postponed it to 21:00/15:00. When we started he was happy and alert. By the end he was ready for another nap. I was amazed how well it worked. Cathy and I did most of the chatting while Natsu contributed a few contented gurgles and looked occasionally at the screen, aware of my voice. It was fun to talk with my daughter and watch him play on a blanket with his toys. It was almost like a real visit with tea and cookies. I just couldn't hold him - that will have to wait until I see him in person which won't be until next year at least. My son-in-law uses Facetime to keep in touch with his family in Japan so Natsu gets to know all his grandparents over Facetime! We all have become comfortable using Facetime as our first choice.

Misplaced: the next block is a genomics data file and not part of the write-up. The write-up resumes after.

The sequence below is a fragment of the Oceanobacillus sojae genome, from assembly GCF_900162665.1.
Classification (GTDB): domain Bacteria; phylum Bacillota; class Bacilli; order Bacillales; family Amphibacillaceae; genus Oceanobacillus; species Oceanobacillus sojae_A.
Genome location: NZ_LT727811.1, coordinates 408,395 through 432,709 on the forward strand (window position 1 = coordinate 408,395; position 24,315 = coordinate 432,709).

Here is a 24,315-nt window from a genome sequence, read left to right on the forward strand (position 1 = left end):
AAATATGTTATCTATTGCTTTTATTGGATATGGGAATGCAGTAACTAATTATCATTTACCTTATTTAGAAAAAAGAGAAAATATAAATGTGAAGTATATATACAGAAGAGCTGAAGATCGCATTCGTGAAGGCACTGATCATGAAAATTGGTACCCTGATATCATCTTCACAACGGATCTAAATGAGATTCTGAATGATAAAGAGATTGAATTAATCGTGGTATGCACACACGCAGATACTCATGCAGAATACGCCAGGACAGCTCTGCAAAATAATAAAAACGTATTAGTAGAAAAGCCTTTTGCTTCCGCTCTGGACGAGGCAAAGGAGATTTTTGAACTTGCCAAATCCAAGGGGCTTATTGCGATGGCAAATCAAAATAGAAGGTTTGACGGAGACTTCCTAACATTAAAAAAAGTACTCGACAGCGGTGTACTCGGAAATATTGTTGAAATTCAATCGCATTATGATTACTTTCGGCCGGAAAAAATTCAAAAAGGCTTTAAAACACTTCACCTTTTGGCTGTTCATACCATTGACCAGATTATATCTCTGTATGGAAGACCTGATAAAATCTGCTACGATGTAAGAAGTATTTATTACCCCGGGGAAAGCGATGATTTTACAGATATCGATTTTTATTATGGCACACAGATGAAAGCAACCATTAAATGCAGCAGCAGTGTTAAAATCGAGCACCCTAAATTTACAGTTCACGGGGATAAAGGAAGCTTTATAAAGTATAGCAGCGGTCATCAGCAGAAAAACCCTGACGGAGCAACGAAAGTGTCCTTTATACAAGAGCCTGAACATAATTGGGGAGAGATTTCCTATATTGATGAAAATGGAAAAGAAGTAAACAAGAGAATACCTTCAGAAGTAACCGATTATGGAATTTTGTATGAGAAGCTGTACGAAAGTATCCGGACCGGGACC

My how times have changed! Keeping in touch with family overseas used to involve writing letters on special blue airmail paper and envelopes and sending parcels which would take weeks to arrive and, for urgent situations, we could send a telegram. Pictures were taken on a roll of film that had to be developed so you'd wait until the roll was full before sending them to be developed which would take a while and it would always be a surprise what you got. Now we snap and send. I'm looking forward to seeing Natsu in person and it's good to know that when I do, I won't be a stranger.
Written by Margaret Metsala